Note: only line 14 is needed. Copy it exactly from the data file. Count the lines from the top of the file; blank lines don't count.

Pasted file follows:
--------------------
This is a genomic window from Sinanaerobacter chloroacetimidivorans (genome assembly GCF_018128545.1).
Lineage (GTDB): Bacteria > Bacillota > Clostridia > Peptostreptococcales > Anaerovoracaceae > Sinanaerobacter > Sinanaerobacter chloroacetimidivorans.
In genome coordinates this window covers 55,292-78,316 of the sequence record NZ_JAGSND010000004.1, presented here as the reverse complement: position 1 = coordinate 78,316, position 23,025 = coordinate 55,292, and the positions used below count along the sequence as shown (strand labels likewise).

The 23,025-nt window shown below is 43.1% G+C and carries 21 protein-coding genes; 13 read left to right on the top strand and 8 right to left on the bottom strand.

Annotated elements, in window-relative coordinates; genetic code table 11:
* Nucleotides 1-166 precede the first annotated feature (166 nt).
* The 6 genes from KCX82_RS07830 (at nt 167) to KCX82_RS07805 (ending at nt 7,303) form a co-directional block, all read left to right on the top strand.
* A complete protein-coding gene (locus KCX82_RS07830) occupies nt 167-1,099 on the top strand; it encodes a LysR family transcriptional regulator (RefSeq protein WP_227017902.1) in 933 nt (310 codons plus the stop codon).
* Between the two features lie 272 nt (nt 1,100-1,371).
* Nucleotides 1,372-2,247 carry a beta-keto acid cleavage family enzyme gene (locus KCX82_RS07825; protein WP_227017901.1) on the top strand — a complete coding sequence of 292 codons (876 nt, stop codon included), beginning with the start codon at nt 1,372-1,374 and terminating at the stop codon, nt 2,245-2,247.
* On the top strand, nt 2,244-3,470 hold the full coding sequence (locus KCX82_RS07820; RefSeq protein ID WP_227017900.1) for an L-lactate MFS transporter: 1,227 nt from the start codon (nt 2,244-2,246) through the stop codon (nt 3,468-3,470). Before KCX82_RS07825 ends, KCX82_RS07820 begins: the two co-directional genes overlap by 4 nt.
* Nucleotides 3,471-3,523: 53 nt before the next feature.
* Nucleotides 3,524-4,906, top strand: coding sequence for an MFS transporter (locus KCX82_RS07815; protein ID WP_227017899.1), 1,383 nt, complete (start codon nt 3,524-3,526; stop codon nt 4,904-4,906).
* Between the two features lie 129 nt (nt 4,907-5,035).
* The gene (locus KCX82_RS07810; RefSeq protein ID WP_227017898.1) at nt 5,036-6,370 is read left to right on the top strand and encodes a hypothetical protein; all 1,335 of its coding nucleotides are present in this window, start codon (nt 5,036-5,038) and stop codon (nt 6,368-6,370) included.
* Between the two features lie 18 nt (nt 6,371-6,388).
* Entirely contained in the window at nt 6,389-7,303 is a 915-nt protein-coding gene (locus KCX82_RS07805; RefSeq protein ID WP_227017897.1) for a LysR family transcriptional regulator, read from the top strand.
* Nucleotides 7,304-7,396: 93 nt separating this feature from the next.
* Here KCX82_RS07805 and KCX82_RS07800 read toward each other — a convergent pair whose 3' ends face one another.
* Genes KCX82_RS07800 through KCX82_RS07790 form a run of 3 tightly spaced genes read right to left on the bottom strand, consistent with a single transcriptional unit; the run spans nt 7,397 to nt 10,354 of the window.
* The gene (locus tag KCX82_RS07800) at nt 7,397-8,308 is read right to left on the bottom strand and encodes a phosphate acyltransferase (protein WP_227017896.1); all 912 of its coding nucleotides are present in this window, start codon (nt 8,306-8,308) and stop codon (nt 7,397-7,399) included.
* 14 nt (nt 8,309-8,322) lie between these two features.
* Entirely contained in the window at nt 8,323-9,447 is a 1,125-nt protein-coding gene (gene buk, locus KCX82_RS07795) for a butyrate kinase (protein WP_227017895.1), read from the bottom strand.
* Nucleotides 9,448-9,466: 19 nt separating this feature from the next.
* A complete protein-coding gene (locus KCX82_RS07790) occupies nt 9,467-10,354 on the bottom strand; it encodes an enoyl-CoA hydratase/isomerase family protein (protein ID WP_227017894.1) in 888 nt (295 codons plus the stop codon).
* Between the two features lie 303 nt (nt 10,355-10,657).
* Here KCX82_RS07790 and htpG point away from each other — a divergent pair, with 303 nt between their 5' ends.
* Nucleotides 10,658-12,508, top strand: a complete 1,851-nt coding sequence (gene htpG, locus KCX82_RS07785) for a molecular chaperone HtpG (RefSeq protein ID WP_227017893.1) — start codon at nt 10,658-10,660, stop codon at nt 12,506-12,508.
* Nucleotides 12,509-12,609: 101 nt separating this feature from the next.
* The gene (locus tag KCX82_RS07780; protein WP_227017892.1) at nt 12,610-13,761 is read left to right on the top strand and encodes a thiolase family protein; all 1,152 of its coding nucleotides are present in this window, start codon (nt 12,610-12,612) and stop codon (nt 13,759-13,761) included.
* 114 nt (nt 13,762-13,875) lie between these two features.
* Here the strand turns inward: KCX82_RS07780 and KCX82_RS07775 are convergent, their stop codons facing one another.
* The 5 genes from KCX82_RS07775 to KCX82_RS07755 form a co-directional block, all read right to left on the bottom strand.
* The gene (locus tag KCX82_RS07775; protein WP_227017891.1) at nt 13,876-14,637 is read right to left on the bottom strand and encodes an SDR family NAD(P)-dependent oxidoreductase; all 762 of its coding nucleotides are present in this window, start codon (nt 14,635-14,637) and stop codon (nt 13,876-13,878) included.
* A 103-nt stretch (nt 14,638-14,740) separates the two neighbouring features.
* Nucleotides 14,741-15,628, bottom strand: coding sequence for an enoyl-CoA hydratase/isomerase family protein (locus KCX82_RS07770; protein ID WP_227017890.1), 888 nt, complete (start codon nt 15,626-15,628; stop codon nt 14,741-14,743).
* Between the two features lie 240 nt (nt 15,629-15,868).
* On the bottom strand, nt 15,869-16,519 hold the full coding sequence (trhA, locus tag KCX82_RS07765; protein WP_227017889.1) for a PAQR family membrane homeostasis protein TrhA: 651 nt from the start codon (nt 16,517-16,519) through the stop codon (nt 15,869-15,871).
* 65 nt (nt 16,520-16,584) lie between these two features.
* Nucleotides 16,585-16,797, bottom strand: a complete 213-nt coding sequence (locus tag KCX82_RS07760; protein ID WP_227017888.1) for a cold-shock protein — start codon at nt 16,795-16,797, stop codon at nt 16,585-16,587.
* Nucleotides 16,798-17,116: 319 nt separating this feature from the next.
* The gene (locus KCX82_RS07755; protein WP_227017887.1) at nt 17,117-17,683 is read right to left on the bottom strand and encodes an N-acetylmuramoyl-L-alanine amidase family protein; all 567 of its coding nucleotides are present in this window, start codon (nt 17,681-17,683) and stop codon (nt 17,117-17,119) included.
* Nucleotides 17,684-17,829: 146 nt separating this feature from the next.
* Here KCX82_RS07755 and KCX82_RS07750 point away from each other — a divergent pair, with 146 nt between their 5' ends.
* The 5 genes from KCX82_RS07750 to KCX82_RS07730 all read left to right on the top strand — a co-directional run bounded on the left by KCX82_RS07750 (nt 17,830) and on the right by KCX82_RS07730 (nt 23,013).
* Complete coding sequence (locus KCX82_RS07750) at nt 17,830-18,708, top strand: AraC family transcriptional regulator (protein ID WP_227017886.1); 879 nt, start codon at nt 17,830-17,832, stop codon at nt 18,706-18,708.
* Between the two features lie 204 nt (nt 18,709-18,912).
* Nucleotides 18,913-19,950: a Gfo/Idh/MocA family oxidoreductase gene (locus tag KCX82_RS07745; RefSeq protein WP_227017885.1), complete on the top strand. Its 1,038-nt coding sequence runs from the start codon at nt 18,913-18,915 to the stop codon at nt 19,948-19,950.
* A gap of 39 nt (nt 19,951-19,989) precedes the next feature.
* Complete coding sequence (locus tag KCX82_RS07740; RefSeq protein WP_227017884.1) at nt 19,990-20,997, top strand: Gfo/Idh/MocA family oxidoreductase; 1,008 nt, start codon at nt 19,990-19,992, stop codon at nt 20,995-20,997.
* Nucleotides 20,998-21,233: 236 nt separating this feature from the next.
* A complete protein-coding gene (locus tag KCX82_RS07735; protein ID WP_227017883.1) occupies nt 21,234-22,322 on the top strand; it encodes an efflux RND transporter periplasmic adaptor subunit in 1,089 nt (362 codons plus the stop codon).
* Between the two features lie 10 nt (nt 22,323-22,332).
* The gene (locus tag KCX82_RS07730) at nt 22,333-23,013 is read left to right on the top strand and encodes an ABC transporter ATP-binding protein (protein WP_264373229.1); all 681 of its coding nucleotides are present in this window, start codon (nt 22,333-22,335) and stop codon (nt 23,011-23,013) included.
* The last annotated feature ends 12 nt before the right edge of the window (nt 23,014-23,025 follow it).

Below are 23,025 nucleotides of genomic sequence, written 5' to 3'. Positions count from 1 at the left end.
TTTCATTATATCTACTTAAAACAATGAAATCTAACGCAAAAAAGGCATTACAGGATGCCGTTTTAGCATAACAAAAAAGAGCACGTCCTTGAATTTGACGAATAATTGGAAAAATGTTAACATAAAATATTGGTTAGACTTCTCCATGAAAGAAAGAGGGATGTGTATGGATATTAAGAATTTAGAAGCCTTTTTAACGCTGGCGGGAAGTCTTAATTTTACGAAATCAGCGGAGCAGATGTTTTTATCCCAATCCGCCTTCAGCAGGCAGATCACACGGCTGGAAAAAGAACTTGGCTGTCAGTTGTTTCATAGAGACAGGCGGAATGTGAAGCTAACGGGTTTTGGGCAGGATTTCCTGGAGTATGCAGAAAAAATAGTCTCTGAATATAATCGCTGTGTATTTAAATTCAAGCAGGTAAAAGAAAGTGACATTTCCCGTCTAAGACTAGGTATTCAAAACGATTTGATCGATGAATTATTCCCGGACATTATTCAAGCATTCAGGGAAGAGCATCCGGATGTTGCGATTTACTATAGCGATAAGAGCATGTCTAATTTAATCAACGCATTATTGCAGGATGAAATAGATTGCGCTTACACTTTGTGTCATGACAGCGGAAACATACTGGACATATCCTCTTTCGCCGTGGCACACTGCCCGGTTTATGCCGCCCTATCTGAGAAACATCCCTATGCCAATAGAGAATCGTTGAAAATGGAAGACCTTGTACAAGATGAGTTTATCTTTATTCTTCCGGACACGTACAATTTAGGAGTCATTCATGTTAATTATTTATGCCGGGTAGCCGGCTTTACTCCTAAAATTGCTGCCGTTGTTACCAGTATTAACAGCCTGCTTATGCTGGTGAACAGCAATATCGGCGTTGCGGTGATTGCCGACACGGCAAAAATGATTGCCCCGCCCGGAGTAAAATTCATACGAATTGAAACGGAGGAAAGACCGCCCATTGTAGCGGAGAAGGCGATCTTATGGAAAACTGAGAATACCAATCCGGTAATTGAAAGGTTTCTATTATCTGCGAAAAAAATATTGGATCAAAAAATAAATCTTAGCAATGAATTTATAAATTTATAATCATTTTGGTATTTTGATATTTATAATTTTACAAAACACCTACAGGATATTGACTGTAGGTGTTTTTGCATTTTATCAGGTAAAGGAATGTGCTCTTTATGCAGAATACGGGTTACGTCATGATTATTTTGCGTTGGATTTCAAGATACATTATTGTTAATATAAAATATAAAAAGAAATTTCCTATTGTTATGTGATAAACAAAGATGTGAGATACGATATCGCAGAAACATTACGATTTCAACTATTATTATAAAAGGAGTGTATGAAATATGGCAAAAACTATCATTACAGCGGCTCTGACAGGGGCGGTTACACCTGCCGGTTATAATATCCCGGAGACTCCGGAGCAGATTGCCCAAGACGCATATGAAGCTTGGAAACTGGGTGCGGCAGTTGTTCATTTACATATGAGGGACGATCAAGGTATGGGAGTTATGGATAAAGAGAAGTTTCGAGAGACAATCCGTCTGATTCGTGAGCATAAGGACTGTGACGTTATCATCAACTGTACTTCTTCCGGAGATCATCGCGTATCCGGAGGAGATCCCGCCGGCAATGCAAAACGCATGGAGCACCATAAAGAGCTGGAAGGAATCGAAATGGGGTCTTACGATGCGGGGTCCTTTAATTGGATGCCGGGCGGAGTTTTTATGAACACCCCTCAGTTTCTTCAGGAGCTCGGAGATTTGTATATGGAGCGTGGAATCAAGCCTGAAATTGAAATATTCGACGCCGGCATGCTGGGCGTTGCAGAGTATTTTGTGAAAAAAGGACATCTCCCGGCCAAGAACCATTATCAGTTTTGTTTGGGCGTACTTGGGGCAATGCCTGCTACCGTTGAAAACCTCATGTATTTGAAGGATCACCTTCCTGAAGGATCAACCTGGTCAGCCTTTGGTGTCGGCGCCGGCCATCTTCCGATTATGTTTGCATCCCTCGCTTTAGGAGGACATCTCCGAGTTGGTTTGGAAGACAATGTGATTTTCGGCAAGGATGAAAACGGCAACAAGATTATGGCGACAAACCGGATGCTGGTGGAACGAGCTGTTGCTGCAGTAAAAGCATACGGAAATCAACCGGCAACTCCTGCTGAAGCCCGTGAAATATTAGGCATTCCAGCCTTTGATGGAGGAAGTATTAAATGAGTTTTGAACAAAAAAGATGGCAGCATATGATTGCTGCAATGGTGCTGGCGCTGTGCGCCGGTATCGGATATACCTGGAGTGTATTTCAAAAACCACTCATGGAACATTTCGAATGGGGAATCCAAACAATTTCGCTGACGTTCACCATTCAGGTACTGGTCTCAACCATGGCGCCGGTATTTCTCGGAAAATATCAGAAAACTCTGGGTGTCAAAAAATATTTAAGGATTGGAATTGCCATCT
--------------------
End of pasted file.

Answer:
* Between the two features lie 129 nt (nt 4,907-5,035).